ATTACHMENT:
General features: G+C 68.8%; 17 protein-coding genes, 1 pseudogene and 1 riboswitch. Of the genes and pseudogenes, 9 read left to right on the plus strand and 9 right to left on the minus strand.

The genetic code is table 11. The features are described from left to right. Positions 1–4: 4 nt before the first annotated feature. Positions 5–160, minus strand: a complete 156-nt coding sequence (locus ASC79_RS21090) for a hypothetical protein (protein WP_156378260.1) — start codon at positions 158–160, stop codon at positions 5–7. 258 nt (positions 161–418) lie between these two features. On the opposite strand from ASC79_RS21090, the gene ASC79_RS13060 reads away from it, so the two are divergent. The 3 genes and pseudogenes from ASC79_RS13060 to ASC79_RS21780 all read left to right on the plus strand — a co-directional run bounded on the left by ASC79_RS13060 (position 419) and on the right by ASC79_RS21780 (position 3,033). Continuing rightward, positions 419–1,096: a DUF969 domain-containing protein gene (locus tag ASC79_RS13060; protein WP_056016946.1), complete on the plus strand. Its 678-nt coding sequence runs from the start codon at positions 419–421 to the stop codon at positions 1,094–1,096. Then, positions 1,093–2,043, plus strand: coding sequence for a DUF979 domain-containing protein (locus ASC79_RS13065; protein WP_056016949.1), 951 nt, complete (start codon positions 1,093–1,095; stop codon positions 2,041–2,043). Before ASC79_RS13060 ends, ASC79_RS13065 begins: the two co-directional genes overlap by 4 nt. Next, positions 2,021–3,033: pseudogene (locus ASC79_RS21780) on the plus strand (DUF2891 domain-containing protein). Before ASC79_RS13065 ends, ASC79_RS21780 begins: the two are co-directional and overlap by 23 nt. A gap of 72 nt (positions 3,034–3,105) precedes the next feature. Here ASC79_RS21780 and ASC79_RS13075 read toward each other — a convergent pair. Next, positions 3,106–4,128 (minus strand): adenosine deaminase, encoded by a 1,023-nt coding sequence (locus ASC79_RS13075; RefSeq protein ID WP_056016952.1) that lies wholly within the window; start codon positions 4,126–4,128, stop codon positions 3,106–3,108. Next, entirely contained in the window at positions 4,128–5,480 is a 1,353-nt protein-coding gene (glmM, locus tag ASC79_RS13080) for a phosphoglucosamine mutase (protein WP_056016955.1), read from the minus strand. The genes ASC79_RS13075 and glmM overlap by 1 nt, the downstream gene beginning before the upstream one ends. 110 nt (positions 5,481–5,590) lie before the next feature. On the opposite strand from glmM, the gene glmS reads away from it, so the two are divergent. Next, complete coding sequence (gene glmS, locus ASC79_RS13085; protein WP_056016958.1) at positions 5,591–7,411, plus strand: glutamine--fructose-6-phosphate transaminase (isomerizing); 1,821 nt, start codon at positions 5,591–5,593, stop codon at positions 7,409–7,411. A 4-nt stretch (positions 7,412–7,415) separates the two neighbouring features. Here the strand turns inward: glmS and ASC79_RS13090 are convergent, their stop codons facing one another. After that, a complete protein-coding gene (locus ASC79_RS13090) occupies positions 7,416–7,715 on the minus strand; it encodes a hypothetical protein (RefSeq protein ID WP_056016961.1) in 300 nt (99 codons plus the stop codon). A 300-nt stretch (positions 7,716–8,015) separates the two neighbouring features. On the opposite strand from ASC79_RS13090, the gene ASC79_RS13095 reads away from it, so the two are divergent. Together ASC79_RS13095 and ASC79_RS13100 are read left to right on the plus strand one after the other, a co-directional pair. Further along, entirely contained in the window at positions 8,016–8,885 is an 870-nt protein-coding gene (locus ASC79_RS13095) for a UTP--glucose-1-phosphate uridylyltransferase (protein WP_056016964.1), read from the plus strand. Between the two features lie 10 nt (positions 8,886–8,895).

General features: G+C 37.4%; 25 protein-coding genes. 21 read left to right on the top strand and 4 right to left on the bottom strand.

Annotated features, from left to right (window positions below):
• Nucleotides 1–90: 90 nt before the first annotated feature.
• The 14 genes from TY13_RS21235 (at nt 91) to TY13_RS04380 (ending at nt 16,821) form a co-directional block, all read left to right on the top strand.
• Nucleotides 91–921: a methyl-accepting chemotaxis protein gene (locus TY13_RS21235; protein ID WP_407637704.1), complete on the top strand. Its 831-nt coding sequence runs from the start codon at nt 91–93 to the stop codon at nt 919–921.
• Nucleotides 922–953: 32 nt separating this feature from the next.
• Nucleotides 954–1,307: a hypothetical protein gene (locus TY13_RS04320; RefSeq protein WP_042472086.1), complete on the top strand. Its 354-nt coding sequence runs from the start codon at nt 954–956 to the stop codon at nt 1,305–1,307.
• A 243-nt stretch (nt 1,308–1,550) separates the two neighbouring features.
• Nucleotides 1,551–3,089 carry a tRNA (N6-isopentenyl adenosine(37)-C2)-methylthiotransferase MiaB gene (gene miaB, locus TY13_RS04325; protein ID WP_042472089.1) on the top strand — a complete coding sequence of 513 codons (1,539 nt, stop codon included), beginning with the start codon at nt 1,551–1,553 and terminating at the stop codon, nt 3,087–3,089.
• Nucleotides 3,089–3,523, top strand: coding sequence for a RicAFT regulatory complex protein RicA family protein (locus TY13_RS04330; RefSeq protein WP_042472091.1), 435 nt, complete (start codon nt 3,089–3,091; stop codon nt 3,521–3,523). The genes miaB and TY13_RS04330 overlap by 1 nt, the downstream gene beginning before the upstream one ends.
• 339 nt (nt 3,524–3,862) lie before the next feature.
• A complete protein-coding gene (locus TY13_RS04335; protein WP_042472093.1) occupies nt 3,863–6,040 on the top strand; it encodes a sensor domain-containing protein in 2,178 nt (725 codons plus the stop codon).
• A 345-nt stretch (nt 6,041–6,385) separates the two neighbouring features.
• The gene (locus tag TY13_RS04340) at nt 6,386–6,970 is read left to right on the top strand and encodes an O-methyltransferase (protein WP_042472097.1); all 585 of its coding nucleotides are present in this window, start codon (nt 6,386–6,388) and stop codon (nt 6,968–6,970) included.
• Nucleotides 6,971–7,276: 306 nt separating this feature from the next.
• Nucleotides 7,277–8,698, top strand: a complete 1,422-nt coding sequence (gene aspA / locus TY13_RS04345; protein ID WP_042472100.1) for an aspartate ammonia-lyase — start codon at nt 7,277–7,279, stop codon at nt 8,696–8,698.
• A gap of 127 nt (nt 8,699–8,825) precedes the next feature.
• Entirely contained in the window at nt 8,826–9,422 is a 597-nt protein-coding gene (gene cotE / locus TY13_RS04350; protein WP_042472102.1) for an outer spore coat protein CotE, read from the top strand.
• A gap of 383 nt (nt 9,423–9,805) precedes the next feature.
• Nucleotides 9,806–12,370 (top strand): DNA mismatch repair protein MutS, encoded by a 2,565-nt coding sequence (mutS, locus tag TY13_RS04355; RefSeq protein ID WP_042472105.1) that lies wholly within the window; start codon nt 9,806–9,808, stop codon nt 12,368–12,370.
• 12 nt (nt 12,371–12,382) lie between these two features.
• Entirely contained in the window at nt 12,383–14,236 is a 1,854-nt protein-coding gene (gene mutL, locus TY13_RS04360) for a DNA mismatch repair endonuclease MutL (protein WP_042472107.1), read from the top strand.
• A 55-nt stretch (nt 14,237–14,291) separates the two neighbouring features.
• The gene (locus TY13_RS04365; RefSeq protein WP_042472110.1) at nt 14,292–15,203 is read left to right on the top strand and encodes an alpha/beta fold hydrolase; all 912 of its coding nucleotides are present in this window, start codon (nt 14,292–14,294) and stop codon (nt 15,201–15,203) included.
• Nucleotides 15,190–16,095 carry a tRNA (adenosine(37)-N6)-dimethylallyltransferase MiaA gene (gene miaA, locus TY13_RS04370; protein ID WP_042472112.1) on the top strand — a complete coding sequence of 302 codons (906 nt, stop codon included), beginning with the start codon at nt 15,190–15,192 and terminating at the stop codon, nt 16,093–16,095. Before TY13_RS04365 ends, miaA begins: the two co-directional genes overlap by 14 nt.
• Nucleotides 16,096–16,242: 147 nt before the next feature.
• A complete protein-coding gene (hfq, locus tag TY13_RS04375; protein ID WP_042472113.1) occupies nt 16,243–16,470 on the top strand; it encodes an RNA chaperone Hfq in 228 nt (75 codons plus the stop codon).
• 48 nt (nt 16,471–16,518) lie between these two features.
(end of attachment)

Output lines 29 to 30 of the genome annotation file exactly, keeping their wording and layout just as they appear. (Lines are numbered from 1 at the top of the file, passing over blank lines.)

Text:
• A complete protein-coding gene (hfq, locus tag TY13_RS04375; protein ID WP_042472113.1) occupies nt 16,243–16,470 on the top strand; it encodes an RNA chaperone Hfq in 228 nt (75 codons plus the stop codon).
• 48 nt (nt 16,471–16,518) lie between these two features.